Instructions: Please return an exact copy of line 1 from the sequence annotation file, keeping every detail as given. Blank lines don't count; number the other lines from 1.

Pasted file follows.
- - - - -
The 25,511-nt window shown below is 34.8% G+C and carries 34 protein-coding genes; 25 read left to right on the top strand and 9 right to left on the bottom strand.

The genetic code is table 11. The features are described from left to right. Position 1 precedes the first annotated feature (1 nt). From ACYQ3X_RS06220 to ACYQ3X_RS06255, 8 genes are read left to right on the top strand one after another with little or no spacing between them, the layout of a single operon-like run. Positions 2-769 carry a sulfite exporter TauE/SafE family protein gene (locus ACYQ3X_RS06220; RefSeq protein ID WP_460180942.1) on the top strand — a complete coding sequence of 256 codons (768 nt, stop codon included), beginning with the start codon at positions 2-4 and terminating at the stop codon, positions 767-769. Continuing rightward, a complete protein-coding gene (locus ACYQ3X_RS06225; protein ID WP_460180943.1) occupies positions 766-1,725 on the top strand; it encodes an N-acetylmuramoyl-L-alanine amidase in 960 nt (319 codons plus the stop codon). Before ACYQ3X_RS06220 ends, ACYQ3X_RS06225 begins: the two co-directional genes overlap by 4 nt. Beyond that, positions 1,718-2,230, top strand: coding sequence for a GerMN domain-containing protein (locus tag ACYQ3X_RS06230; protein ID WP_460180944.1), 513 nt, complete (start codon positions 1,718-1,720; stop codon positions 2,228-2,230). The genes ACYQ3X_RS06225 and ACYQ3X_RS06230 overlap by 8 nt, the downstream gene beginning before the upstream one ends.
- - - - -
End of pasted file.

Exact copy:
The 25,511-nt window shown below is 34.8% G+C and carries 34 protein-coding genes; 25 read left to right on the top strand and 9 right to left on the bottom strand.